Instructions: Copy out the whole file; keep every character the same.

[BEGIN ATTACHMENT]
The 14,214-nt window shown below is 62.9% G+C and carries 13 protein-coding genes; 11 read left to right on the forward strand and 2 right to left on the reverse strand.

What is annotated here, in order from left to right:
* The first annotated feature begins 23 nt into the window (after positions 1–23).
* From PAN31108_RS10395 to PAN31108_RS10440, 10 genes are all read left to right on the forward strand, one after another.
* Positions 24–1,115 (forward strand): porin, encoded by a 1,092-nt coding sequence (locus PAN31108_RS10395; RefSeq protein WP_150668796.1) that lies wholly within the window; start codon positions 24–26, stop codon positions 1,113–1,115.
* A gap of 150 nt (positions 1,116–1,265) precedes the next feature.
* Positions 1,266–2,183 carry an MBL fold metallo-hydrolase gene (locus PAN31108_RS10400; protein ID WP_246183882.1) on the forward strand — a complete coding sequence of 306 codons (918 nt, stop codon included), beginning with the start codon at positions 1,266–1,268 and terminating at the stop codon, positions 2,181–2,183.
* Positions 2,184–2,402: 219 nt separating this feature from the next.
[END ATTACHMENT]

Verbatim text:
The 14,214-nt window shown below is 62.9% G+C and carries 13 protein-coding genes; 11 read left to right on the forward strand and 2 right to left on the reverse strand.

What is annotated here, in order from left to right:
* The first annotated feature begins 23 nt into the window (after positions 1–23).
* From PAN31108_RS10395 to PAN31108_RS10440, 10 genes are all read left to right on the forward strand, one after another.
* Positions 24–1,115 (forward strand): porin, encoded by a 1,092-nt coding sequence (locus PAN31108_RS10395; RefSeq protein WP_150668796.1) that lies wholly within the window; start codon positions 24–26, stop codon positions 1,113–1,115.
* A gap of 150 nt (positions 1,116–1,265) precedes the next feature.
* Positions 1,266–2,183 carry an MBL fold metallo-hydrolase gene (locus PAN31108_RS10400; protein ID WP_246183882.1) on the forward strand — a complete coding sequence of 306 codons (918 nt, stop codon included), beginning with the start codon at positions 1,266–1,268 and terminating at the stop codon, positions 2,181–2,183.
* Positions 2,184–2,402: 219 nt separating this feature from the next.